From the Publisher
“Like author Rick Riordan, who mixes adventure with Greek myths, [Prager] writes books that include action and humor, science and sea creatures.” The Washington Post, KidsPost section
"...the sea life, along with reefs, bioluminescence and other marine wonders, is generally depicted by Prager, a marine scientist, in accurate, vivid detail. ...there’s more than enough action and humor to pull readers along. ...a splashy startup with a promising premise." Kirkus Reviews
"Ellen Prager takes her readers on an exciting, action-packed adventure into the mysterious world of the deep, with an edge of fantasy that only the most vivid imagination could conjure up. A rollicking ride of fun, that also imparts to her young readers a valuable education about the marine world, and the fascinating creatures that live in and around it." Sam Champion, host of Sea Rescue, Weather Editor ABC NEWS
"Here's one book that as a father and an ocean lover I can wholeheartedly recommend. Take the adventure, dive in, and happy reading!" Bob Woodruff, ABC News correspondent
"No need to whisper: I very much like, like, like this highly readable, highly unusual way of looking at the ocean.” Carl Safina, author of Song for the Blue Ocean and host of PBS Saving the Ocean
"The Shark Whisperer is packed with science laced with humor and adventurean underwater Harry Potter, sure to inspire readers to want to dive in and experience the ocean for themselves." Sylvia A. Earle, National Geographic Explorer-in-Residence
"A wonderful read that grips you from the very beginning. This empowering story of a group of young people who band together to save the oceans and change the world is a terrific adventure; funny, exciting, and entertaining...don't miss it." Philippe Cousteau, Explorer and Environmental Advocate
"Those who know Prager well wouldn’t be astounded to find her delving into the realm of ocean science and youth fiction. Throughout her career, Prager always made it a priority to involve young minds." Miami Herald
"As the first book of author and researcher Ellen Prager’s Tristan Hunt and the Sea Guardians series, The Shark Whisperer appeals to middle school readers with a combination of humor, adventure, and fantasy that is sure to spark curiosity among young minds about real-world ocean issues. ... The Tristan Hunt and the Sea Guardians series with illustrations by Antonio Javier Caparo is sure to be of interest to various marine educational programs and young fantasy and adventure fiction readers. Author Dr. Ellen Prager’s expertise in marine science and ocean advocacy brings the series to life with vivid and accurate descriptions of marine species and the threats they face, woven among plenty of action and humor." Mission Blue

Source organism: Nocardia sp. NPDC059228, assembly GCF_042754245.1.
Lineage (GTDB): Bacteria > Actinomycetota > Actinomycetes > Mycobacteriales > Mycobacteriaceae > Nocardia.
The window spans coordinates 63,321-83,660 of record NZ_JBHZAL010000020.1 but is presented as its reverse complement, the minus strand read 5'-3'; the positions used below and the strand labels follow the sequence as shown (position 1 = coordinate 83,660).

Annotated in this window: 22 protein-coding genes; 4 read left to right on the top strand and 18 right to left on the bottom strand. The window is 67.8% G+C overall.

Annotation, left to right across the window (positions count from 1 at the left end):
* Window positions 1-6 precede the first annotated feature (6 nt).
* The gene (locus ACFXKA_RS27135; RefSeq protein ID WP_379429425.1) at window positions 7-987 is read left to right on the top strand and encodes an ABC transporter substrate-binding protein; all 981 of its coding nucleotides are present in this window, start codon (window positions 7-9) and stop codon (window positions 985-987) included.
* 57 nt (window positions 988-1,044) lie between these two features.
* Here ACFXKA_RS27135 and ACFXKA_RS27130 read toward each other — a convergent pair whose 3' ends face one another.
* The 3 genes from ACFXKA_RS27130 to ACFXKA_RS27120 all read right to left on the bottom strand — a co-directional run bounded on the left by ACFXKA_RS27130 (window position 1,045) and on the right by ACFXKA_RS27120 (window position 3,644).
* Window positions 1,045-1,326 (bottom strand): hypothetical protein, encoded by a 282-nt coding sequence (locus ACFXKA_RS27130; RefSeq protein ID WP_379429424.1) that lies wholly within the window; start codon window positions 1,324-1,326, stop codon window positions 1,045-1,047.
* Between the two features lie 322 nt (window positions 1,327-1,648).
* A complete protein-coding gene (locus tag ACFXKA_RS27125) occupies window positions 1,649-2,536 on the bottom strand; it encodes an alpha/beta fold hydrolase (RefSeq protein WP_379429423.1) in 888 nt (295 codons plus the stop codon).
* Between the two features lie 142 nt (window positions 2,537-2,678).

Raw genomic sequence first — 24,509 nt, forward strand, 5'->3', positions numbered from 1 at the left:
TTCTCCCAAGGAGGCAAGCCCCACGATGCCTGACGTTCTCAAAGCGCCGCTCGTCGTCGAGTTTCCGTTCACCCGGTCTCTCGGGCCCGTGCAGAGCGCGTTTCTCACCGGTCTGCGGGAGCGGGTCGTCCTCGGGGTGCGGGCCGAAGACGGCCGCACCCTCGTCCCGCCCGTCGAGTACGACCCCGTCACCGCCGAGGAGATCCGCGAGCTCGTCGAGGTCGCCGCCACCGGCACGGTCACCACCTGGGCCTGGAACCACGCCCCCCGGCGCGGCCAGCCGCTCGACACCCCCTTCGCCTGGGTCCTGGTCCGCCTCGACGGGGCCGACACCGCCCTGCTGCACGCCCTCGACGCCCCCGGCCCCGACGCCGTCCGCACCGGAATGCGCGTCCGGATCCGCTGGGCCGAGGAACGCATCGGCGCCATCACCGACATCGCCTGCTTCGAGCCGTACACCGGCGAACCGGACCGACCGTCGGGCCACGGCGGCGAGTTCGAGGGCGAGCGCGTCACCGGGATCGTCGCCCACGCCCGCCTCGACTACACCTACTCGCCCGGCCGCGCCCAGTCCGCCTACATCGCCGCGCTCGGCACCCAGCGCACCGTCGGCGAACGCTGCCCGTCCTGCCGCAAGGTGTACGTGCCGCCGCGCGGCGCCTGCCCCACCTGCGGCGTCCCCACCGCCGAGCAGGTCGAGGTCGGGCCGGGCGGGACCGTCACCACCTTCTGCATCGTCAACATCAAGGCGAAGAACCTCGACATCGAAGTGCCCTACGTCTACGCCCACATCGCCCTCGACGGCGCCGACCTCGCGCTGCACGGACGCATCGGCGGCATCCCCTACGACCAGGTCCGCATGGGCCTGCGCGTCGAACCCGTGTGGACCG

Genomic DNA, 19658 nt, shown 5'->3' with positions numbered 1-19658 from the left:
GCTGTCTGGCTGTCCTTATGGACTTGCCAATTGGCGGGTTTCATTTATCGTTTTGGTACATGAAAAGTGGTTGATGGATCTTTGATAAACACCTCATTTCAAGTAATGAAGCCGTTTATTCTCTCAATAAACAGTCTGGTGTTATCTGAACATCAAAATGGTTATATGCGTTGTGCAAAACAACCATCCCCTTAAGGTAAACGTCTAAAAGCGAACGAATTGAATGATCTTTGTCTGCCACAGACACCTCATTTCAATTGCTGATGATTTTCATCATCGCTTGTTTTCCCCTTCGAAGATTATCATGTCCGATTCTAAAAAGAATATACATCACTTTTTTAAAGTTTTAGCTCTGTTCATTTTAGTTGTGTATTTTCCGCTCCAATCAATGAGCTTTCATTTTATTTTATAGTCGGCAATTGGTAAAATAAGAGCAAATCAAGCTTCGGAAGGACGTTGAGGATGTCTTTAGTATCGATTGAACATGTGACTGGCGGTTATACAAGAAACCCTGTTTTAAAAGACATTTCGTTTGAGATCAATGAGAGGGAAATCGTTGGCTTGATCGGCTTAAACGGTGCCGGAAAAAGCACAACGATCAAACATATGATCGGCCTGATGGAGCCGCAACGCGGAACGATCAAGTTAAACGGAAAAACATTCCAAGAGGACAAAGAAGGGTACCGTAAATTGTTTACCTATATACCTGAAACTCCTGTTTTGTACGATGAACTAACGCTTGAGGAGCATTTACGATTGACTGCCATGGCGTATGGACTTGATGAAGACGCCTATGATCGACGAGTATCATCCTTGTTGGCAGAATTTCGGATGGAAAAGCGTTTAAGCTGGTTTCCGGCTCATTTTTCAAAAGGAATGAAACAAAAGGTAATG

VOYA, June 2014 (Vol. 37, No. 2) - Jane Harper
When Tristan Hunt accidentally falls into a shark tank during a family vacation, he does more than just miraculously survive. He realizes he is a shark whisperera human being born with the special ability to communicate with sharks. Even more remarkable, he receives an invitation to attend a special marine summer camp in Florida, where, it turns out, his fellow campers each have their own unique supernatural talents. Together, they form the Sea Guardians, a group of environmental heroes on a crusade to protect the ocean and marine life. Appealing characters, non-stop adventure, and a sprinkling of humor blend with some serious themes about promoting environmental responsibility and awareness. In between adventures, the author weaves in a considerable amount of education about marine life and the ocean in fun and interesting ways. This title will particularly appeal to young readers who enjoy learning about science, nature, and the environment. This is the first book in a series, Tristan Hunt and the Sea Guardians, so more adventure is sure to follow. Reviewer: Jane Harper; Ages 11 to 15.